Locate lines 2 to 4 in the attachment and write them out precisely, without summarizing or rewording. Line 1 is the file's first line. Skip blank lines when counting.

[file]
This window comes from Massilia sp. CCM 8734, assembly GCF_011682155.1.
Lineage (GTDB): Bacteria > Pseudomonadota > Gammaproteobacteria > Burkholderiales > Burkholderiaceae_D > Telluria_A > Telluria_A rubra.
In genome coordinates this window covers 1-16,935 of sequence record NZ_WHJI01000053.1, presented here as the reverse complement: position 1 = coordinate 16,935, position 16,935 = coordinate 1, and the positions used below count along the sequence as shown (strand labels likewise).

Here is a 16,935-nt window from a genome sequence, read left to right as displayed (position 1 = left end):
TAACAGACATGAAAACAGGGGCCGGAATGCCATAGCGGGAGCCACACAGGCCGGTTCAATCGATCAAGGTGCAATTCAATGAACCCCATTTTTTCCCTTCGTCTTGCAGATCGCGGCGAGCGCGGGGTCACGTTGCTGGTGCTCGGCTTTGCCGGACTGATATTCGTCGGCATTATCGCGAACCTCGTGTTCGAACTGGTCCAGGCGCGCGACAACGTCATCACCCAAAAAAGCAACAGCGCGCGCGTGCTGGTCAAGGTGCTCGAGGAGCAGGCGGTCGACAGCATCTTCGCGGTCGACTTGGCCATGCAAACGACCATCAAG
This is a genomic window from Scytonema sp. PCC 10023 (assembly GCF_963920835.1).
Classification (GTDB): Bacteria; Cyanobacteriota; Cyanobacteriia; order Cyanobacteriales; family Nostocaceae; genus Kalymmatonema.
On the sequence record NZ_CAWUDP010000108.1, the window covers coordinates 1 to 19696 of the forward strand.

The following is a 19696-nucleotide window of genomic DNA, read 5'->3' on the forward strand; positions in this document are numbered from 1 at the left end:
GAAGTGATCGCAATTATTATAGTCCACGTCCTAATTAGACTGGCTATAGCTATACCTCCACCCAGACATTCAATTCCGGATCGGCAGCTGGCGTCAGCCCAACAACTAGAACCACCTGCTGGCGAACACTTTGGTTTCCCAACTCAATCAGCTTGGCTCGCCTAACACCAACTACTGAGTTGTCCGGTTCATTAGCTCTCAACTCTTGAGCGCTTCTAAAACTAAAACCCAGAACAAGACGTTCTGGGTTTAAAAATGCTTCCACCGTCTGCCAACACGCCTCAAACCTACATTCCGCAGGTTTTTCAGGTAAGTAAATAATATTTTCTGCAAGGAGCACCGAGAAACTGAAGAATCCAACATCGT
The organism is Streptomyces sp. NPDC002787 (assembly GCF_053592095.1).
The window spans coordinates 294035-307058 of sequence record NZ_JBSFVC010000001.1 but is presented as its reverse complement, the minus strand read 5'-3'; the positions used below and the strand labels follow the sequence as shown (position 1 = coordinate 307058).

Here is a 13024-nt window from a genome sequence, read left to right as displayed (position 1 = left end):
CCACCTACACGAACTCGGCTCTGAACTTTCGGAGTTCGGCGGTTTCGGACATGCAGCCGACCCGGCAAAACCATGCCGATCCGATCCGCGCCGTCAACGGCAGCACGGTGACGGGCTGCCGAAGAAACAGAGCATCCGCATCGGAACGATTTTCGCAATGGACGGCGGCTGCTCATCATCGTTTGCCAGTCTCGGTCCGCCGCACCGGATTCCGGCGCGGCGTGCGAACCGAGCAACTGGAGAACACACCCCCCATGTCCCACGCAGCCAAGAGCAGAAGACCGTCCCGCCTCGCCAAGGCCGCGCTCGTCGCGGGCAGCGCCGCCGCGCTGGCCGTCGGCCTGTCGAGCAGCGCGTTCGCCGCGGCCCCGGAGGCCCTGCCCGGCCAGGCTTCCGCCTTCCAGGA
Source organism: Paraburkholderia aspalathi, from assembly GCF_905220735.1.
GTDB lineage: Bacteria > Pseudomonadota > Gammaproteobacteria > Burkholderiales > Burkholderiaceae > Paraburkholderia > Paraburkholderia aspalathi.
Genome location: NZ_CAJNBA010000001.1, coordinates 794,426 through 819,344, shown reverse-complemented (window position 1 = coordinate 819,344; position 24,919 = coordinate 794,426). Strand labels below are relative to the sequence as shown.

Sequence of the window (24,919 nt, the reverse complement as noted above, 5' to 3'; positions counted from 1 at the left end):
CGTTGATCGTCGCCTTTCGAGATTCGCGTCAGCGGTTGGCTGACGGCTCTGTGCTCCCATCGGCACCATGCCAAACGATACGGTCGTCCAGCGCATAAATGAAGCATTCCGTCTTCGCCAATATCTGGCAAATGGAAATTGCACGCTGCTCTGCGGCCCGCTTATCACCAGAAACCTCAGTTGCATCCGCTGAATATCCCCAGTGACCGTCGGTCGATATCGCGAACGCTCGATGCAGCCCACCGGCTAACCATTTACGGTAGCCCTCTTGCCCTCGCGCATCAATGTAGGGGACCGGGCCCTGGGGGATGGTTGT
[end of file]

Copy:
Lineage (GTDB): Bacteria > Pseudomonadota > Gammaproteobacteria > Burkholderiales > Burkholderiaceae_D > Telluria_A > Telluria_A rubra.
In genome coordinates this window covers 1-16,935 of sequence record NZ_WHJI01000053.1, presented here as the reverse complement: position 1 = coordinate 16,935, position 16,935 = coordinate 1, and the positions used below count along the sequence as shown (strand labels likewise).

Here is a 16,935-nt window from a genome sequence, read left to right as displayed (position 1 = left end):